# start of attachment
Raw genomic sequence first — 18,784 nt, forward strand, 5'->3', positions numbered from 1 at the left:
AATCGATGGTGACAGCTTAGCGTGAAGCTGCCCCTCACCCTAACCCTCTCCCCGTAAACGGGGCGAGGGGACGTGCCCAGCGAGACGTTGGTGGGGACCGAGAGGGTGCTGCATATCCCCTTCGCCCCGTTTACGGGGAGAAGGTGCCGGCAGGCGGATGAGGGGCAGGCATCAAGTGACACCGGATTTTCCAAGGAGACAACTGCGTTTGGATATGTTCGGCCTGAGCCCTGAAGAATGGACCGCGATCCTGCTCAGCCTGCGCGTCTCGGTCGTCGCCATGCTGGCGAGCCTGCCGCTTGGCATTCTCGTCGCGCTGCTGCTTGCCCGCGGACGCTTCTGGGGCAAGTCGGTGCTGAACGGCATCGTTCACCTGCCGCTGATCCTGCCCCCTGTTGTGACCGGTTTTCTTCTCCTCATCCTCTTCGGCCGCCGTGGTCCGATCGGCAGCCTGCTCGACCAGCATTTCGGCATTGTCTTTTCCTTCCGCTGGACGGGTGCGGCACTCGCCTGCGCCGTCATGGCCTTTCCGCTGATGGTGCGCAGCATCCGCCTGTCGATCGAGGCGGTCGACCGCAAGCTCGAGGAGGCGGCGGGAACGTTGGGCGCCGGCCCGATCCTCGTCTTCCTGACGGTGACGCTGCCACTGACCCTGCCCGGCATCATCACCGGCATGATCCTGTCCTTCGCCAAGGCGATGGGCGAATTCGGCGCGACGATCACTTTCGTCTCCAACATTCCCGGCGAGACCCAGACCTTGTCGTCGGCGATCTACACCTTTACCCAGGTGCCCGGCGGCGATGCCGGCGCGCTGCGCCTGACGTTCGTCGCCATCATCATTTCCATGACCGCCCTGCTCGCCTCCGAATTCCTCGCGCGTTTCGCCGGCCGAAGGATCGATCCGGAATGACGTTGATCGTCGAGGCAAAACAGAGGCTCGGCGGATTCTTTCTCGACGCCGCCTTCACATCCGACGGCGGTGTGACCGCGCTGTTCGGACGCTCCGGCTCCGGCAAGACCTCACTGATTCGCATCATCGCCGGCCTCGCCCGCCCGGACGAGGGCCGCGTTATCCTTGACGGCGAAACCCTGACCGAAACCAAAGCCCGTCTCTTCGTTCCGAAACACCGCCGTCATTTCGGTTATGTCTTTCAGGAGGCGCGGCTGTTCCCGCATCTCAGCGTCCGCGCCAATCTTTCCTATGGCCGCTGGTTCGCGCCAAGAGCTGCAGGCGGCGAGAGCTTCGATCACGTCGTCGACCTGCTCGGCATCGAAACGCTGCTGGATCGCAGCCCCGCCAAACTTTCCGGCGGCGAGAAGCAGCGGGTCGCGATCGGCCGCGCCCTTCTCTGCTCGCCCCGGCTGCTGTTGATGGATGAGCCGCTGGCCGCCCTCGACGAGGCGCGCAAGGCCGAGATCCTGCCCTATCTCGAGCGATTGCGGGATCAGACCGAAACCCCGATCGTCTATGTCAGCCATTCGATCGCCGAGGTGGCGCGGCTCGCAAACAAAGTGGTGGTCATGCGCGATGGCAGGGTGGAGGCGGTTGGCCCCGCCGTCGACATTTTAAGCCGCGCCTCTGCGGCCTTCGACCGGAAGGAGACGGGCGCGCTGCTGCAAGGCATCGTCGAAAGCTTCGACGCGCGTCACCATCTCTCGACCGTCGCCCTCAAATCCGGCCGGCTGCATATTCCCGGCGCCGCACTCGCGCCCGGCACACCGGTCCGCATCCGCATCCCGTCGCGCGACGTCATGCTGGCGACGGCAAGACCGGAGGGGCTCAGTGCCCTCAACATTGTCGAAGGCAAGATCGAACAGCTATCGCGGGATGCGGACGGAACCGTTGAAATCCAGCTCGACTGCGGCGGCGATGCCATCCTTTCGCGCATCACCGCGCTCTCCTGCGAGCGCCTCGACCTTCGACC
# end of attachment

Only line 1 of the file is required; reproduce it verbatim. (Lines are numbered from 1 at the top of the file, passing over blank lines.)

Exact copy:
Raw genomic sequence first — 18,784 nt, forward strand, 5'->3', positions numbered from 1 at the left: